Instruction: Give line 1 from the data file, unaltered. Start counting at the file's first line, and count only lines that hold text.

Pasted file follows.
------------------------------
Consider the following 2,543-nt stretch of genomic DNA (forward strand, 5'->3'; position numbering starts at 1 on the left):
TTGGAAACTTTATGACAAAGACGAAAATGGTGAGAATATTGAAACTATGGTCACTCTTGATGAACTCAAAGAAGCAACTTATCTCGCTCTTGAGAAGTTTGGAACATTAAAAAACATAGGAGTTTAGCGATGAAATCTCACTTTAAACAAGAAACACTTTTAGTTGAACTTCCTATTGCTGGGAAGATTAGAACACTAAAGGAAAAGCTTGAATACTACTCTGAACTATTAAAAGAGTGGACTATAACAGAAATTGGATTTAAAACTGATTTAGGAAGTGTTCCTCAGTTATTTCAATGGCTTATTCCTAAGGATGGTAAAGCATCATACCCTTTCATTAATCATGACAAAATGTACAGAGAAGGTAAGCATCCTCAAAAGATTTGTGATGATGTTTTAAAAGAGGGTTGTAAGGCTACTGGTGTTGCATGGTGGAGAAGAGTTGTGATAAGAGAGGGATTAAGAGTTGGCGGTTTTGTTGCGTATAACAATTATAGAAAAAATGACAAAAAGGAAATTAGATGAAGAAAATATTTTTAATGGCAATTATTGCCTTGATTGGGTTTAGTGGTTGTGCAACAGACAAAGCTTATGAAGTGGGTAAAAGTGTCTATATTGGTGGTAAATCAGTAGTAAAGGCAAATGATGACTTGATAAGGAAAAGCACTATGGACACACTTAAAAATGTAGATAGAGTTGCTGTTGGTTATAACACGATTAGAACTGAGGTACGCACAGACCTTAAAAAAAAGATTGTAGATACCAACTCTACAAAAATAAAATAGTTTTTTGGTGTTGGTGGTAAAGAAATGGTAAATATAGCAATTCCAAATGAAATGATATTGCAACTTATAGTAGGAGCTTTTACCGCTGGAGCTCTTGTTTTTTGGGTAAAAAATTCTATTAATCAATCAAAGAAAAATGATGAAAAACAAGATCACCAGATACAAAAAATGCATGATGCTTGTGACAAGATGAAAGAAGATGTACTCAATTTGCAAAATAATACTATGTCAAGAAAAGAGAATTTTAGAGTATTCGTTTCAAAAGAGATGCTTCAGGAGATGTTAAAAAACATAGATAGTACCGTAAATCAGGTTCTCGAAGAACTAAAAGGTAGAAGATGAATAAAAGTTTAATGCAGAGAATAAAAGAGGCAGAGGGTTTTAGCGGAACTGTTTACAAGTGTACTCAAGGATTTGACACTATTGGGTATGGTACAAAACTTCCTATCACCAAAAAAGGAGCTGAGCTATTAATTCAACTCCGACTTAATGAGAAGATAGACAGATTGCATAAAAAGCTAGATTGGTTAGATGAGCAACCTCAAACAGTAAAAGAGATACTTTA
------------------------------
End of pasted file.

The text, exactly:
Consider the following 2,543-nt stretch of genomic DNA (forward strand, 5'->3'; position numbering starts at 1 on the left):